June 18 (UPI) -- Members of a large groups of viruses, including influenza viruses, can build new genes using genetic code copied from hijacked human cells, according to new research.
When virologists surveyed the genetic diversity and protein synthesis capabilities of a group of viruses known as segmented negative-strand RNA viruses, or sNSVs, they found a variety of human pathogens can code for new proteins by combining host and viral sequences.
The so-called UFO proteins could explain why these viruses are so adept at infecting human hosts, but they could also be useful targets for future vaccines and anti-viral drugs.
Researchers detailed the production of these never-before-documented proteins in a new paper, published Thursday in the journal Cell.
"The capacity of a pathogen to overcome host barriers and establish infection is based on the expression of pathogen-derived proteins," study co-author Ivan Marazzi, professor of microbiology at the Icahn School of Medicine at Mount Sinai in New York, said in a news release. "To understand how a pathogen antagonizes the host and establishes infection, we need to have a clear understanding of what proteins a pathogen encodes, how they function, and the manner in which they contribute to virulence."
Viruses can't make their own proteins. To survive and replicate, they must find a host and hijack their cells. Once inside cells, they find ways to feed protein-making instructions to the host cell's protein-making machinery.
Viruses typically use "cap-snatching" to create protein-making codes, snipping off the end of one of the cell's messenger RNA sequences and combining it with a genetic sequence of their own.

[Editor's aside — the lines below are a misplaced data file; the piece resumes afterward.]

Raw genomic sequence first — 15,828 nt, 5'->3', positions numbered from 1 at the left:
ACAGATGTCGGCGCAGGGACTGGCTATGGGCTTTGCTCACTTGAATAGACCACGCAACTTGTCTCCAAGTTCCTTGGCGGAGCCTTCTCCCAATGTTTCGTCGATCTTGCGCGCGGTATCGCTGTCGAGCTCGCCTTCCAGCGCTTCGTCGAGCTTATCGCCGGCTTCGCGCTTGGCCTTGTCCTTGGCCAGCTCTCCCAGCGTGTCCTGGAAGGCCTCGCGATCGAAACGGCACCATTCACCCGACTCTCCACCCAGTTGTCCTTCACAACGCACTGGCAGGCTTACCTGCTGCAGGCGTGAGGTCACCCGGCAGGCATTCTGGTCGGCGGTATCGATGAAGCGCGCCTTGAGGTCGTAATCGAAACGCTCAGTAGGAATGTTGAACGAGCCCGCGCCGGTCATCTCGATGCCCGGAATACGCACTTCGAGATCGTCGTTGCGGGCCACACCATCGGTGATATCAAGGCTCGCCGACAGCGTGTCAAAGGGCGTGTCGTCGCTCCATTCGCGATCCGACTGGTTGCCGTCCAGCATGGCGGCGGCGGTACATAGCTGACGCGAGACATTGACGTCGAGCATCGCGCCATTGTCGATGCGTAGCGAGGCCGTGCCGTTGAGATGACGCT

"For decades we thought that by the time the body encounters the signal to start translating that message into protein (a 'start codon') it is reading a message provided to it solely by the virus," Marazzi said. "Our work shows that the host sequence is not silent."
The latest analysis showed that because sNSVs make mRNAs using their own genes, they're able to make protein-production instructions featuring host-derived start codons -- a technique called "start snatching." This ability allows sNSVs to synthesize previously unknown proteins using hybrid host-virus sequences.
Though previously invisible to scientists, these proteins are recognizable by the immune system, and they can alter the virulence of the invading virus, but more research is needed to determine the full functionality of UFO proteins.
"Viruses take over their host at the molecular level, and this work identifies a new way in which some viruses can wring every last bit of potential out of the molecular machinery they are exploiting," said study co-author Ed Hutchinson, research fellow at MRC-University of Glasgow Center for Virus Research. "While the work done here focuses on influenza viruses, it implies that a huge number of viral species can make previously unsuspected genes."
Researchers hope their research will illuminate new ways of attacking viruses with drugs and vaccines, and potentially aid the effort to thwart future pandemics and epidemics.